All ocean L4 products distributed by CP34 BEC are obtained by the application of singularity-based fusion. We will discuss this technique in greater detail in this blog when the paper presently under revision is available. So far, it suffices to comment that with this technique a template variable (Sea surface temperature, SST, in our case) of good quality is used to restore the multifractal structure of singularity fronts on a noisy variable (SSS in our case). To know more about the multifractal structure of ocean scalars please consult the 2009 Ocean Science paper.
Sequence of binned L3 SSS maps
The animation above represents the sequence of binned L3 SSS maps; each frame is a 10-day average, which a time lag of three days between the beginning of consecutive averaging periods. This map has a resolution of 1 degree X 1 degree, what is a rather coarse time and space resolution when phenomena like Tropical Instability Waves or the onset of a El Nino are sought. To make things worse, present levels of accuracy on SMOS products make even harder to characterize this large scale phenomena. This is a typical situation in which L4 products can come to rescue!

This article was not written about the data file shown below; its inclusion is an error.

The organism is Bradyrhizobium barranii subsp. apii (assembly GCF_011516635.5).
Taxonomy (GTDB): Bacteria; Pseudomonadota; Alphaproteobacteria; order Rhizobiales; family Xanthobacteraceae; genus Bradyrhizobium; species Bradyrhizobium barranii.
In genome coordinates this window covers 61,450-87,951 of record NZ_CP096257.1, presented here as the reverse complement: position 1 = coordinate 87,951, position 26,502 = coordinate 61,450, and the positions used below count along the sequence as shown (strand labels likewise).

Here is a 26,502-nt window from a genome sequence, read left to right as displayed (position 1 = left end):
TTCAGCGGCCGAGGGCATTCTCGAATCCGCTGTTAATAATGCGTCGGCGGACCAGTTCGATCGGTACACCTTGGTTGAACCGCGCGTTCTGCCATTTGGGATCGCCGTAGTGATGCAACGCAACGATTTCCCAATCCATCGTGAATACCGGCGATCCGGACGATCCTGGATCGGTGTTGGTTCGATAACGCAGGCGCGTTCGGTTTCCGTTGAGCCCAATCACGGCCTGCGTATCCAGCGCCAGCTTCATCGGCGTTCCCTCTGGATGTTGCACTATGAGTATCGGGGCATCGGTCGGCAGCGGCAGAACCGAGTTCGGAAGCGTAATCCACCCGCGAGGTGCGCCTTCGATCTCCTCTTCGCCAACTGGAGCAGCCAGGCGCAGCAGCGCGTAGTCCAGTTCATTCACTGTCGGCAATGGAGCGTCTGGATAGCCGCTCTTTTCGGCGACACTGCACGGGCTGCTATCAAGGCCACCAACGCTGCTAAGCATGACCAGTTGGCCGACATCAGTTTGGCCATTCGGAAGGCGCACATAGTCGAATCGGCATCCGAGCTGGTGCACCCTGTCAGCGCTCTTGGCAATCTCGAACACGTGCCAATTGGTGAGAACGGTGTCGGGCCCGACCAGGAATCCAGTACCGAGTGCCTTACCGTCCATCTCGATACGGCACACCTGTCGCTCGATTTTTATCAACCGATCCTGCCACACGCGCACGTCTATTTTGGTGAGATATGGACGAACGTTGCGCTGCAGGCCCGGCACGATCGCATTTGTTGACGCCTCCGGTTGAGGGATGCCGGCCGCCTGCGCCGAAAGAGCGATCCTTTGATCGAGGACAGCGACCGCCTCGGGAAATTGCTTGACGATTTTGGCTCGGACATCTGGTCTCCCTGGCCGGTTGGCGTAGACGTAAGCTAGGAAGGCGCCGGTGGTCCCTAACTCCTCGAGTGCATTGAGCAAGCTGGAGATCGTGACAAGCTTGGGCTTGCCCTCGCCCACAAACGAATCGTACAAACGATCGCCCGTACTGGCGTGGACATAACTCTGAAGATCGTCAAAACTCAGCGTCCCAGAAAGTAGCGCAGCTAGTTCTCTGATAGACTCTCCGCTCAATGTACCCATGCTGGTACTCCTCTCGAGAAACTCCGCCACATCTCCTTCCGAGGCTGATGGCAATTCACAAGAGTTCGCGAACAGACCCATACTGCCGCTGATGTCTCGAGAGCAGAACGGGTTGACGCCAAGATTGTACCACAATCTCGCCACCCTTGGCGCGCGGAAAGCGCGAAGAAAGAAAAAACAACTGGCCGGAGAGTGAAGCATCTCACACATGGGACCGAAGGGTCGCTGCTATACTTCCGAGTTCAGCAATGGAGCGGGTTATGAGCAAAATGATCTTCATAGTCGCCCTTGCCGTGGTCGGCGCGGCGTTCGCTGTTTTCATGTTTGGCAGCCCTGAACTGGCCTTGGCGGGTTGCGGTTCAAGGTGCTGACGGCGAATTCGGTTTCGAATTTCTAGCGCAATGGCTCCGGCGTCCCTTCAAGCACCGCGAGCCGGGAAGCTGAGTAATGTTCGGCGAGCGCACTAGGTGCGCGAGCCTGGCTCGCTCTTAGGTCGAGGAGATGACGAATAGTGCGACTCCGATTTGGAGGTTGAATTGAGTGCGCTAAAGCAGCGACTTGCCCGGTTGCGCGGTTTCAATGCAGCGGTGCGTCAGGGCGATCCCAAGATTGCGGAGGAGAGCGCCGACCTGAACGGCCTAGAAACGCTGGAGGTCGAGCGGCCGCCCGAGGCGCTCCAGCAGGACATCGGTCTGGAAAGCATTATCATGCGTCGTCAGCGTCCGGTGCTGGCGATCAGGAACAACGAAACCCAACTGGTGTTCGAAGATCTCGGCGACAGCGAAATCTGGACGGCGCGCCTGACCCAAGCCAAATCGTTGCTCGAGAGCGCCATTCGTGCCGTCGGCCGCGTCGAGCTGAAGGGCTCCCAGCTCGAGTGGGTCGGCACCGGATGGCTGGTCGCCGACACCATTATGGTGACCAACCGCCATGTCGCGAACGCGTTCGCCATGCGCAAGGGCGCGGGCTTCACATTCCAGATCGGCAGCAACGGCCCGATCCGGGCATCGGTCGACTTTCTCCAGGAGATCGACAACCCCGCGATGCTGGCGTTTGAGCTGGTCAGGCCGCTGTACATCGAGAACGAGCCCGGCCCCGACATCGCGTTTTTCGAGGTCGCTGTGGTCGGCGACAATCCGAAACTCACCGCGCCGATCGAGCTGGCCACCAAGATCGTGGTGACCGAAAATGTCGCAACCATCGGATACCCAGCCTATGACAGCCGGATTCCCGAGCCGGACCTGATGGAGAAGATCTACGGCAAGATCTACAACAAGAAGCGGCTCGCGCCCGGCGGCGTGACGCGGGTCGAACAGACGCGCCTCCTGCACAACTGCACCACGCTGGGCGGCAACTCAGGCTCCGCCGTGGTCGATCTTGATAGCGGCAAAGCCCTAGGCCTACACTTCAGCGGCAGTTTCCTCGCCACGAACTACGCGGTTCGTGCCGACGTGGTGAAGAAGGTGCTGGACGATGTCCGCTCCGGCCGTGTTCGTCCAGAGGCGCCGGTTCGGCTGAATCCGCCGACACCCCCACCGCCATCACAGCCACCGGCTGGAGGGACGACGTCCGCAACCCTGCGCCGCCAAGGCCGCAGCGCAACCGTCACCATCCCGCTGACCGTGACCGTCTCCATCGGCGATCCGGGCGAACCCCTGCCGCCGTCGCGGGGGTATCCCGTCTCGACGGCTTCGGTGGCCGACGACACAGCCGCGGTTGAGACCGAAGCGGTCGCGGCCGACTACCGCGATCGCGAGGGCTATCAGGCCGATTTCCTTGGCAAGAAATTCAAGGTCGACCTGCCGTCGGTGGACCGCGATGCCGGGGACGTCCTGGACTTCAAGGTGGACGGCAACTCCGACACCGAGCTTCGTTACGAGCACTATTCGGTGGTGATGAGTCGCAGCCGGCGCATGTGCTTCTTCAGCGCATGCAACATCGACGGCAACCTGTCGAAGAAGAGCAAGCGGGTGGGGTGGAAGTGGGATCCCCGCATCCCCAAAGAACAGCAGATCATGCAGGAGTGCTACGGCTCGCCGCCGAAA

Christmas is surely an appropriate moment to talk about the “El Niño / Southern Oscillation” (ENSO). Today there is no doubt that ENSO is the largest source of inter-annual climate variability at regional and planetary scales. Although its ocean-atmosphere coupled nature was postulated in 1969, the quasi-periodic oceanic and atmospheric anomalous behavior has been observed for centuries. For more than five hundred years, Peruvian fishermen and farmers have been aware that a periodic warm surface counter-current off the Peruvian Coast reduces the anchovy catch, while, at the same time, increased rainfalls transform barren lands onto fertile ones. This counter-current was termed as the current of the “El Niño” (the Child Jesus) because it usually appears around Christmas. On the other hand, several tens of thousands of kilometers to the west, over the Asian continent, other climate events also have a strong impact on society. For example, the failure of monsoons resulted in the Great Drought (1876-1877) that contributed to cause more than seven million deaths in the British-controlled India. Since then, various efforts were made to predict the interannual variability of the Indian monsoons. In 1904 Sir Gilbert Walker was appointed as the director-general of Observatories in India to lead such task. Although Walker was not aware of the El Niño current, he did know about the existence of synchronized interannual pressure fluctuations over the Indian Ocean and eastern tropical Pacific (fluctuations that Walker called the “Southern Oscillation”). His research team evidenced that monsoons are part of a global phenomenon, and that the Southern Oscillation is correlated with major changes in the rainfall patterns and wind vents over the tropical Pacific and Indian Oceans.